Clarity is one of the four C’s used to evaluate the gemstones we use in our custom designed jewelry in Seattle and Bellevue. Gemstone clarity is determined by blemishes and inclusions found on and in the stone. Since clarity may be affected by imperfections that are not visible to the naked eye, it is important to have your stone inspected by a professional, who will use magnification to see even minute inclusions.
All gemstones are formed under pressure below the Earth’s surface. This intense force is what causes the blemishes and inclusions that affect the gemstone’s clarity. A blemish is a mark, such as a scratch or chip on the surface of the stone. Scratching or chipping may also occur during the stone cutting process.
Inclusions are found within the stone and may include things like cracks or foreign material. Not all inclusions are considered bad, and some types of stones almost always have inclusions. The level of gemstone clarity is based upon how many imperfections exist and how easy it is to see those marks with the naked eye. Each type of stone is graded based upon the standard for that stone. In gemstone grading, all blemishes and inclusions are simply called inclusions.
Diamonds first became a symbol for engagement in the 15th century, but with the rise in popularity of diamond engagement rings in the 20th century, understanding gemstone clarity and how it relates to diamonds has become very important.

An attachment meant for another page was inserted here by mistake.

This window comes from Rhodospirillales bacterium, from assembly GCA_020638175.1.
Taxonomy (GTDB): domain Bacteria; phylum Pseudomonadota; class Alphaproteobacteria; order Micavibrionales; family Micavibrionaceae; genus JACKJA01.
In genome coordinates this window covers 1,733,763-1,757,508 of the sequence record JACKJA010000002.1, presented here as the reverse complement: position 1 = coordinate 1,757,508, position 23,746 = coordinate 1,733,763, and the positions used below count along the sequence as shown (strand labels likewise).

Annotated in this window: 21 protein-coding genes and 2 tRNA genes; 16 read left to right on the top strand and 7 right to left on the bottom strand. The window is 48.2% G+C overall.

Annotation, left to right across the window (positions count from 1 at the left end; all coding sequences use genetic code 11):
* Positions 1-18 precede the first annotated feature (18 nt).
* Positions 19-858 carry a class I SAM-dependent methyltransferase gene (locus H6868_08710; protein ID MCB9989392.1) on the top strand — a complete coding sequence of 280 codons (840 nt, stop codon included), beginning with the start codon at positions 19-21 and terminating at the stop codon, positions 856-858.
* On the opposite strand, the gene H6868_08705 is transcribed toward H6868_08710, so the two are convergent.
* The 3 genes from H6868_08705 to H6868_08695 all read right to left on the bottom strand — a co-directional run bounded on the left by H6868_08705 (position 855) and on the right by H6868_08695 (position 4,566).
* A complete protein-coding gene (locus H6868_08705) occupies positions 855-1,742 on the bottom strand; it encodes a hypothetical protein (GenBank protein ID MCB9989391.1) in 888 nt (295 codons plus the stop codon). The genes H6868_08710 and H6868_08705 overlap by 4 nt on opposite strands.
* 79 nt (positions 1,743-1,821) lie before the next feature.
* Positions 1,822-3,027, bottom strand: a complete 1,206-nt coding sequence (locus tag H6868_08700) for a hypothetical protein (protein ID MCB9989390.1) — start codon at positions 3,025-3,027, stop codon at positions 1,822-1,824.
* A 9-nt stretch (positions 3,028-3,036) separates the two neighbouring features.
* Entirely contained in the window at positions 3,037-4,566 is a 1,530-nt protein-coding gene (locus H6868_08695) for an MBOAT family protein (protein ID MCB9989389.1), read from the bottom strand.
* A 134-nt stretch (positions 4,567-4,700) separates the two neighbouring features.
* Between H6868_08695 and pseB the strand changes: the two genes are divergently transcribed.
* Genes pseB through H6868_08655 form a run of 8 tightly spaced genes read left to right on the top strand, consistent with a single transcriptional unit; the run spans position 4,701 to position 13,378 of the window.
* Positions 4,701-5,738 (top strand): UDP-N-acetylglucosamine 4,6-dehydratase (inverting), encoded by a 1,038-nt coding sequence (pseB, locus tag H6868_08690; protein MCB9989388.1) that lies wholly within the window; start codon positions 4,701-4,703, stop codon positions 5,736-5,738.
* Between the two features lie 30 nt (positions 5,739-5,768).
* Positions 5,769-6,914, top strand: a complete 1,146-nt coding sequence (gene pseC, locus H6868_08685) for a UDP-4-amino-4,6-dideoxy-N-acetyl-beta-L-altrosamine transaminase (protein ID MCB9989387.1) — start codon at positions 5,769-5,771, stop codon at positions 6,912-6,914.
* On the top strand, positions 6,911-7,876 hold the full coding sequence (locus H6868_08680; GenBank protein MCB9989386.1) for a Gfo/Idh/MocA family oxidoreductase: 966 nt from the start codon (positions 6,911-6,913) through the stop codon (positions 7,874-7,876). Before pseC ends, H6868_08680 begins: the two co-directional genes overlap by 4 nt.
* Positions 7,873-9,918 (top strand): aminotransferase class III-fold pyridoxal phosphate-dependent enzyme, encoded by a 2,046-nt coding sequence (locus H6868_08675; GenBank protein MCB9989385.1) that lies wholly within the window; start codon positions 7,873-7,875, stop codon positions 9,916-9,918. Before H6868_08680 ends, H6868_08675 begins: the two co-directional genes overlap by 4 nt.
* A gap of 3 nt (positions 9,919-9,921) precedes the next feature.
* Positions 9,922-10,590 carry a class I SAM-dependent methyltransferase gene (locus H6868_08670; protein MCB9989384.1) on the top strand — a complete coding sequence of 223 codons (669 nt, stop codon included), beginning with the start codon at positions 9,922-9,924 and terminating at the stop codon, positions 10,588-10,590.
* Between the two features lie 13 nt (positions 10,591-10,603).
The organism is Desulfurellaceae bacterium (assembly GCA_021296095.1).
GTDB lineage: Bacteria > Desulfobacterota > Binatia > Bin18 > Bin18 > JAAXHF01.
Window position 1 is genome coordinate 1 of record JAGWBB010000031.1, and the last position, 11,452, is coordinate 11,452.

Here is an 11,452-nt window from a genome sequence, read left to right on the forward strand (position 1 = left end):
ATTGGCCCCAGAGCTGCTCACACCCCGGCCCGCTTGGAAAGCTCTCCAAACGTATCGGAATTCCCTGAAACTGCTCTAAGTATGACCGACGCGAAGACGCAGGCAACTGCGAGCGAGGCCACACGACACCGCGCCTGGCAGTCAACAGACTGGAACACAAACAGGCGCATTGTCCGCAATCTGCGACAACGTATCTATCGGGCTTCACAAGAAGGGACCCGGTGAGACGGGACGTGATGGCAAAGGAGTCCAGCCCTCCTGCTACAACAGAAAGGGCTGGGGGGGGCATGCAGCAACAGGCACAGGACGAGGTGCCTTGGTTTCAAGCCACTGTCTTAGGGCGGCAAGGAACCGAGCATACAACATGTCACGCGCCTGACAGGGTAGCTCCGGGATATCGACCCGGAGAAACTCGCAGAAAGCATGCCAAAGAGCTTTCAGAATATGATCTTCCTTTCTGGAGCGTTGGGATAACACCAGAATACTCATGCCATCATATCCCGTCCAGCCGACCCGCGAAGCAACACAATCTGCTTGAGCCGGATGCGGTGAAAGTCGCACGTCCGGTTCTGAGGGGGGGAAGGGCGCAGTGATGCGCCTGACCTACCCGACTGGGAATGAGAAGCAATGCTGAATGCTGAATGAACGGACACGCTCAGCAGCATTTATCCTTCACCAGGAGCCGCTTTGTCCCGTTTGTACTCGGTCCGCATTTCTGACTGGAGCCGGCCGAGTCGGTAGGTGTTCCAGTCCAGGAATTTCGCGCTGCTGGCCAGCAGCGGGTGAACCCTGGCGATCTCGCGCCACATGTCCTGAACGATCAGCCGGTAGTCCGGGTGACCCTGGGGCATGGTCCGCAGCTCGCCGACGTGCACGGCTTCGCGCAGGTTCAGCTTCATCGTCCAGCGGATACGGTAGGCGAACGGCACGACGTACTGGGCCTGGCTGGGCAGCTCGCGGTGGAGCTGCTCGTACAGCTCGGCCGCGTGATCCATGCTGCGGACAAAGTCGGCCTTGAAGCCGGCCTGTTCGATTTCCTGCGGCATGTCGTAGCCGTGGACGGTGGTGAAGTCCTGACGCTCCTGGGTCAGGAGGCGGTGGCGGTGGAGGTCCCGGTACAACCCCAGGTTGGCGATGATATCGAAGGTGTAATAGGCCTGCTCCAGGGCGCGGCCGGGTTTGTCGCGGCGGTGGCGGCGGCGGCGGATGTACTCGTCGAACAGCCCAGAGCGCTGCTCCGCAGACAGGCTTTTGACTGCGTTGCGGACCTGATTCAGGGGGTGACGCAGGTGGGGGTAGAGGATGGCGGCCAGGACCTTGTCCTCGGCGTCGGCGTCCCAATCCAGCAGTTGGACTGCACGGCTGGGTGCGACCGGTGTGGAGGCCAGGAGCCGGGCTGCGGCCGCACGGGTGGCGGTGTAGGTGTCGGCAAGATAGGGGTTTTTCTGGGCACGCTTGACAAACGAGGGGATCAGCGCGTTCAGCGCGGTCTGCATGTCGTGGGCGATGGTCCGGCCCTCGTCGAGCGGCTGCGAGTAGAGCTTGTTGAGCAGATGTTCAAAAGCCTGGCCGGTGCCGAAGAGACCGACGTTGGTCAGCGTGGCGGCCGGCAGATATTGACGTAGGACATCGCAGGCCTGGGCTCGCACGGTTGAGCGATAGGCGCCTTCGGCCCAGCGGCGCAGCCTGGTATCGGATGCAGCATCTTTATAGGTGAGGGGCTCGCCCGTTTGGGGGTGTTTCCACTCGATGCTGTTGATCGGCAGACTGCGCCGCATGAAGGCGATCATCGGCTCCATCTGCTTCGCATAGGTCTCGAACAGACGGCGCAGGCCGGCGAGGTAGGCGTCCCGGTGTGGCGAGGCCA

Diamonds are graded on internal and external flaws. The highest grade is flawless, which means there are no blemishes or inclusions visible when the stone is viewed at ten times magnification. Since diamonds and other gemstones are created beneath the earth, a flawless stone is extremely rare. The second best diamond grade is IF or Internally Flawless. This means there are no inclusions, but there are some external flaws.
A stone that has both internal or external flaws will range from VVS (very very slightly included), SI (slightly included) to I (Included). VVS and SI each have levels 1 and 2. I, or included, has levels 1, 2, and 3.VVS and SI are usually invisible to the human eye, which makes them a great alternative to pricier flawless stones. Included stones are the lowest quality and are best avoided unless an imperfection can be hidden in the jewel setting.
Gemstones come in a variety of colors and are graded for gemstone clarity under ten times magnification, just as diamonds are. Some gemologists use the same grading scale for colored stones as the one used for diamonds. However, since gemstones are colored, imperfections may not be as noticeable as those on diamonds. For this reason, colored gemstones may be graded more upon the type of stone and the propensity to flaws.
Gemstones such as topaz or aquamarine tend to have few inclusions and are listed as Type I. Type II stones may include garnets, which often have only a few imperfections. Stones such as emeralds are rarely without flaws and are considered Type III. Inclusions such as minerals may not necessarily devalue a type III stone. In some cases, an inclusion such as pyrite may actually increase the value of the stone.